RDV: Cassius Clay. He so transcended the sport of boxing. He was just greater than life. I still go back and watch old videos of him fighting.

VN: What is your greatest extravagance?

RDV: Well I don’t have a lot, to be honest. I have always paid attention to my health and weight. As a result, I don’t have a lot of excesses when it comes to what I eat and drink. But with coronavirus that has been more complicated because we spent so much time inside with such little activity, so even an extra scoop of ice cream or a couple of cookies became an extravagance, at least in comparative terms.

VN: What is the most overrated virtue?

RDV: Sex drive

VN: On what occasion do you lie?

RDV: I always say what I think. I can be brutally honest, in fact. And that has often gotten me in trouble, especially in the Belgium press. When I hear somebody obviously exaggerating or something, it just drives me crazy. Before the Tour of Flanders this year some of the Belgian press was really calling Victor Campenaerts a pre-race favorite. I really couldn’t believe that. It was just so misleading. It drove me crazy.

VN: What do you most dislike about your physical appearance?

RDV: Well I was racing – I was perfect. (big laughs). But today, I have to admit, I am not perfect. I’ve gained some weight and I still want to be fit like I was then. I really want to be under 80 kilos, but with COVID, I put on weight and am now 84 kilos. It was so frustrating because I could only ride on the home trainer. But now spring is coming and I will be able to get back out on the bike again.

VN: What would you have been if you were not a cyclist?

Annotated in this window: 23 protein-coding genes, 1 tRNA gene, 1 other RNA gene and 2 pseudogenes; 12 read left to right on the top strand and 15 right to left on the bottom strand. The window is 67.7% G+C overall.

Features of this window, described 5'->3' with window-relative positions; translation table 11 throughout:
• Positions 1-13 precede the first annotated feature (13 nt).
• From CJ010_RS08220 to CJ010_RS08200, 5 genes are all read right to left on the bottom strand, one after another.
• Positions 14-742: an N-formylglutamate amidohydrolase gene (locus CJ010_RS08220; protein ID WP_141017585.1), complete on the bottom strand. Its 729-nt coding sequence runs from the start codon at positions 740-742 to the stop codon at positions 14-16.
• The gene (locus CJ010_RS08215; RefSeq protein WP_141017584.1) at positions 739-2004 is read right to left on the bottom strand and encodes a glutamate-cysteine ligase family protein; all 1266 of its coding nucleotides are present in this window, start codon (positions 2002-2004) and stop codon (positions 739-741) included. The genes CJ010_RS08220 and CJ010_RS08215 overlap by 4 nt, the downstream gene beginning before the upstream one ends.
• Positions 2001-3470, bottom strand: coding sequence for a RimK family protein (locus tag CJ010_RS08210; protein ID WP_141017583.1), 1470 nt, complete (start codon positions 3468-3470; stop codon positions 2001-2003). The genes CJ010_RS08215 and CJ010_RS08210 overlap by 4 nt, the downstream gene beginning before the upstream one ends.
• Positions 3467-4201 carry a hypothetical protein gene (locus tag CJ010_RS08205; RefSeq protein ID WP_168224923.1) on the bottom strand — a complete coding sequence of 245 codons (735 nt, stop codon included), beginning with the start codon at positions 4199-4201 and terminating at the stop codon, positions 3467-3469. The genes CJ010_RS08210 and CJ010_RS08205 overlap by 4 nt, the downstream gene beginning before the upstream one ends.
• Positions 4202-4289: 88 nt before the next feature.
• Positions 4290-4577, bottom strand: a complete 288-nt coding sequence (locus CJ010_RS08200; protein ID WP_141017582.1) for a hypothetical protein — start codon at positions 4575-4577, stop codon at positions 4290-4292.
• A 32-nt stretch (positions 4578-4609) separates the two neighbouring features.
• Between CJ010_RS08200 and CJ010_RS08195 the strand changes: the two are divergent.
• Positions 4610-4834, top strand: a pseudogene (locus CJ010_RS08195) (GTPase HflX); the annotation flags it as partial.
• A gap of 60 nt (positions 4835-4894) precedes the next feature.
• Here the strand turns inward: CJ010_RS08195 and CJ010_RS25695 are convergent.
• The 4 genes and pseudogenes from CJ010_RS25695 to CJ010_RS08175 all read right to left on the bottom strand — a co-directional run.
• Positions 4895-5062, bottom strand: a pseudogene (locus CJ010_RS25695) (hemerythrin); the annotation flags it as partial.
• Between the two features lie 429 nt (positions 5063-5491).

RDV: A football player. Football is my other great love! I am just fascinated by all of the strategy, the tactics, you name it. It’s a beautiful game!

VN: What do you consider your greatest achievement?

RDV: Well that Tour of Switzerland in 1975 was pretty amazing. I won six of 10 stages that year. And if I didn’t win, I was second. I was just in amazing condition and I just completely dominated Merckx. I know most people would expect me to say Paris-Roubaix or something. But that Tour of Switzerland was a very special moment in my career. In fact, I won 62 races that one year. Do you know what that would mean today? That is more than even the best teams can do today.

VN: If you die and come back as another person, who would that be?

RDV: Eddy Merckx!

VN: What is your most treasured material possession?

RDV: Well there is a painting in my house of Eddy and me in Paris-Roubaix that I really love. That is very special for me.

Roger De Vlaeminck and Eddy Merckx. (Photo: James Startt)

VN: Who is your favorite fictional character or actor?

RDV: Charles Bronson. I always loved him. He was just so tough, so cool. James Bond was always kissing women but Bronson actually played in one move with his wife and they never kissed.

VN: What is your greatest regret?

RDV: That there was no Strade Bianche when I was racing. I would have loved that race. I can’t tell you how many times I would have won that race, but I would have won it a lot. It would have been a perfect race for me!

An American in France

What’s it like to be an American cyclist living in France? Watch to get professional road cyclist Joe Dombrowski’s view.